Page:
Advantages of Having a Gravel Garden
Aug 17, 2017
Gravel has long been a favourite material for landscape architects and garden designers, but so often domestic gardeners only reserve it for front drive parking or a narrow path. In this blog post, we’ll consider the advantages, versatility and options for creating a gravel garden.
Versatile and Attractive
Gravelling an open space in your garden is perhaps a more attractive option than you might think. There are now many attractive grades and mixes of gravel to choose from including coloured glass chippings and a variety of stone sizes. You needn’t limit yourself to one type of gravel either and could incorporate different gravels and colours to create a unique and innovate design. Gravel also looks great when combined with plants, whether in raised beds or in more informal borders and can often make a natural-looking effect.
Easy To Lay
Part of the reason that gravel is popular with designers is that gravel, pebbles and other similar aggregates are not only versatile but that are easy to lay as well. In most cases, the area to be gravelled only needs to be excavated by about 5cm (2in) (less than patios and decking), and when laid over a semi-permeable landscape fabric or heavy-duty black polythene, weed growth is suppressed and your gravel will be practically maintenance free. The gravel only needs to be tipped on top of the base sheet and spread evenly over the surface with a rake to a depth of 5cm (2in) for your garden to be ready.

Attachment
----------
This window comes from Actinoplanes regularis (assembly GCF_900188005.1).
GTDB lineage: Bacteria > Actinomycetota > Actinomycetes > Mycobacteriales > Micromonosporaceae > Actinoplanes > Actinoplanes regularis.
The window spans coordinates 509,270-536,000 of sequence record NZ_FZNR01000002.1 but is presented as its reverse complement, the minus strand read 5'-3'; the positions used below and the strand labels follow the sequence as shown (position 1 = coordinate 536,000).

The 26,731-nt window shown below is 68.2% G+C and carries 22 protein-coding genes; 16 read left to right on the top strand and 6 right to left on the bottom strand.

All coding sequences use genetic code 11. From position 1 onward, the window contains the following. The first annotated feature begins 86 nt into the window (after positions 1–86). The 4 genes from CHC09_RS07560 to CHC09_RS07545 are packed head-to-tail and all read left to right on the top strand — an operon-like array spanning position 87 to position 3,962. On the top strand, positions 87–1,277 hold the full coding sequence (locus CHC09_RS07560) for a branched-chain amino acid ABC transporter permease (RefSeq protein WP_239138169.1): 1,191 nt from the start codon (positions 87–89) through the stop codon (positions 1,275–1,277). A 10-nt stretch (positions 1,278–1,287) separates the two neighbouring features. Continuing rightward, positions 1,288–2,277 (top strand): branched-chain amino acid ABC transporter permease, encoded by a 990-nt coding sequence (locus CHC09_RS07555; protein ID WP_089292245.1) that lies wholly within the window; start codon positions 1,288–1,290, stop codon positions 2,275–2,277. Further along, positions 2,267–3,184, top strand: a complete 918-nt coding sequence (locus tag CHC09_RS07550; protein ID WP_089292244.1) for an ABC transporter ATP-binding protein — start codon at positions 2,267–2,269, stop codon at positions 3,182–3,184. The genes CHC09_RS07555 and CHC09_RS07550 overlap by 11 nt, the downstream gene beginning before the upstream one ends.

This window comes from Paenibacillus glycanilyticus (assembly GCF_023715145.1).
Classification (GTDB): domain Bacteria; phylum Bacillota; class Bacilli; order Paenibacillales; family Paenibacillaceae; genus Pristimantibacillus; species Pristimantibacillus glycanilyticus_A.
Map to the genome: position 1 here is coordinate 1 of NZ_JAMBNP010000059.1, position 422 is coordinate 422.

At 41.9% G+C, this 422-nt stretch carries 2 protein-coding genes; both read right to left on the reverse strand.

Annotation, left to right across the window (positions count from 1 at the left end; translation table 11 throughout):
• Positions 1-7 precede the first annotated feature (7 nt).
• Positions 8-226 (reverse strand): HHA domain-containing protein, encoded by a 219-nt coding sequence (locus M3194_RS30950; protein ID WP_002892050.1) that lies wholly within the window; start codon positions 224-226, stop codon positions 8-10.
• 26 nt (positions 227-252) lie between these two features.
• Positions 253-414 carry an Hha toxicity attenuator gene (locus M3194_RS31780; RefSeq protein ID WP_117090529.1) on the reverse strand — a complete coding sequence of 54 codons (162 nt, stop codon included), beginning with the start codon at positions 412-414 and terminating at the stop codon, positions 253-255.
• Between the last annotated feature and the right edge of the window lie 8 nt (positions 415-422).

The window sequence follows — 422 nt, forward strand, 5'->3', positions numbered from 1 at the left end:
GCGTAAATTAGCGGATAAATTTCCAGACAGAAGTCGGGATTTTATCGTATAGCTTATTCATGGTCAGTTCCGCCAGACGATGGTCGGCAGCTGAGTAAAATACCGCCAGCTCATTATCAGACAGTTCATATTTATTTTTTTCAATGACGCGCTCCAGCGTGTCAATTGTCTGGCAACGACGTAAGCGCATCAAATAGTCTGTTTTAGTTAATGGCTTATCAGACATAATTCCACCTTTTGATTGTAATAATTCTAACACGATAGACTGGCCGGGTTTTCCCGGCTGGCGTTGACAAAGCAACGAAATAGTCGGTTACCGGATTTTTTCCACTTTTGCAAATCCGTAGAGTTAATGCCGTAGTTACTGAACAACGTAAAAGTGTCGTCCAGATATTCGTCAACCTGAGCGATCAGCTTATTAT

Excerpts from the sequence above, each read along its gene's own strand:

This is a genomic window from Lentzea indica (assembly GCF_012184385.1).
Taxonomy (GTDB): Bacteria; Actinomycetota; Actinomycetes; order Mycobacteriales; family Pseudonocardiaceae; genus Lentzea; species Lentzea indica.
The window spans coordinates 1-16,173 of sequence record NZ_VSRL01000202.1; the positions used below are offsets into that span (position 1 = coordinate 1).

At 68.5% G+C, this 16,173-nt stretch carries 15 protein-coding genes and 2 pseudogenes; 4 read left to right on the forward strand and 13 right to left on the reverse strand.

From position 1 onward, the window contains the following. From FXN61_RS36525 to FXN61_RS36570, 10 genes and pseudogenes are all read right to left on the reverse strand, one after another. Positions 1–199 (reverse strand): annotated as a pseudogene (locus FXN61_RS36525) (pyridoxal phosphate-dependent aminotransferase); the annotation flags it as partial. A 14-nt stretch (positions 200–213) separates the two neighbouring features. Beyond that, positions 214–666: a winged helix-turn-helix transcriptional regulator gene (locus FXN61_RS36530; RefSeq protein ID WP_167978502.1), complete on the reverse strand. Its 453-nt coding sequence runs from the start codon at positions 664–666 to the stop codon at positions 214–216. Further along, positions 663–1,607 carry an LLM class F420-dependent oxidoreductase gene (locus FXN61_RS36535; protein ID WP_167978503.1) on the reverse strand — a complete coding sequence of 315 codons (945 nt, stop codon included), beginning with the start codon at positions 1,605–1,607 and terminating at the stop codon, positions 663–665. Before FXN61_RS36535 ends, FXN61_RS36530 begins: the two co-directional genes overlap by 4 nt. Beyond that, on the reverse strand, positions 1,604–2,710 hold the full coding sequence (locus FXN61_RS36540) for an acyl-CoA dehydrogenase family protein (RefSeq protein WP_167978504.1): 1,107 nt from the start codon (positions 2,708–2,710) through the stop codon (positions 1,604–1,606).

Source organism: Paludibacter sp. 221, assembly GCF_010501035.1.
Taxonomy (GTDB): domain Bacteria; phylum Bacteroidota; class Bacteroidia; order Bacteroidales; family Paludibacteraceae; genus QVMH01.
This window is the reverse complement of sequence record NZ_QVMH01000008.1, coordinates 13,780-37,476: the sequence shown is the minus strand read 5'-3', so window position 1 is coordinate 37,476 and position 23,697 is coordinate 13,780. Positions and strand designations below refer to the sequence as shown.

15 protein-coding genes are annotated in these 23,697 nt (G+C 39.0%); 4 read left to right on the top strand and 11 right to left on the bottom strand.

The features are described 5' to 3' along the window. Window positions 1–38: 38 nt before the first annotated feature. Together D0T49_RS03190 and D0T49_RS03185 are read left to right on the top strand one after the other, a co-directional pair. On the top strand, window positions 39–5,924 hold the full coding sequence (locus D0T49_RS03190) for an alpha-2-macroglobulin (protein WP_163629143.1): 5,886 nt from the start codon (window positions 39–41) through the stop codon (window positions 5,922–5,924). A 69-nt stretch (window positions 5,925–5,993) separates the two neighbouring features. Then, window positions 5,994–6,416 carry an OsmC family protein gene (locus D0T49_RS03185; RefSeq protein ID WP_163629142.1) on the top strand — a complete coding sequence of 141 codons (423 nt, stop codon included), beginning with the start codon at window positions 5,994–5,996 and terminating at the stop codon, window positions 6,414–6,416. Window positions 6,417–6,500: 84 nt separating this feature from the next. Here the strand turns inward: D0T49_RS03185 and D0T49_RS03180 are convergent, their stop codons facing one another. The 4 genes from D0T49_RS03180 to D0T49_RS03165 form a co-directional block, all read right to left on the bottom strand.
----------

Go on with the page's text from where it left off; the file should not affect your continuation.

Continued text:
Easy to Maintain
Gravel is perhaps best known for its hard-wearing and durable quality, which, if laid properly, makes it cheap and easy to maintain. In some cases, gravel can last for decades without any major maintenance (just take a look at Beth Chatto’s 1992 gravel garden near Colchester). And if the sub-base layer is laid appropriately, gravel can be taken up and replaced with a different colour, grade or mix easily, or even reused in another area of your garden.
Ideas Of How To Use Gravel
While gravel’s quick drainage means it is suitable for wetter regions, those who live in more arid areas will notice the benefits of gravel the most. A sunny, well-drained gravel garden is suitable for a Mediterranean style garden and lends itself to drought-resistant plants like lavender, euphorbias and halimiums. Raised beds can be easily built on gravel too, or a winding gravel path, bordered with carefully chosen shrubs and flowers is an inviting way to a front or back door.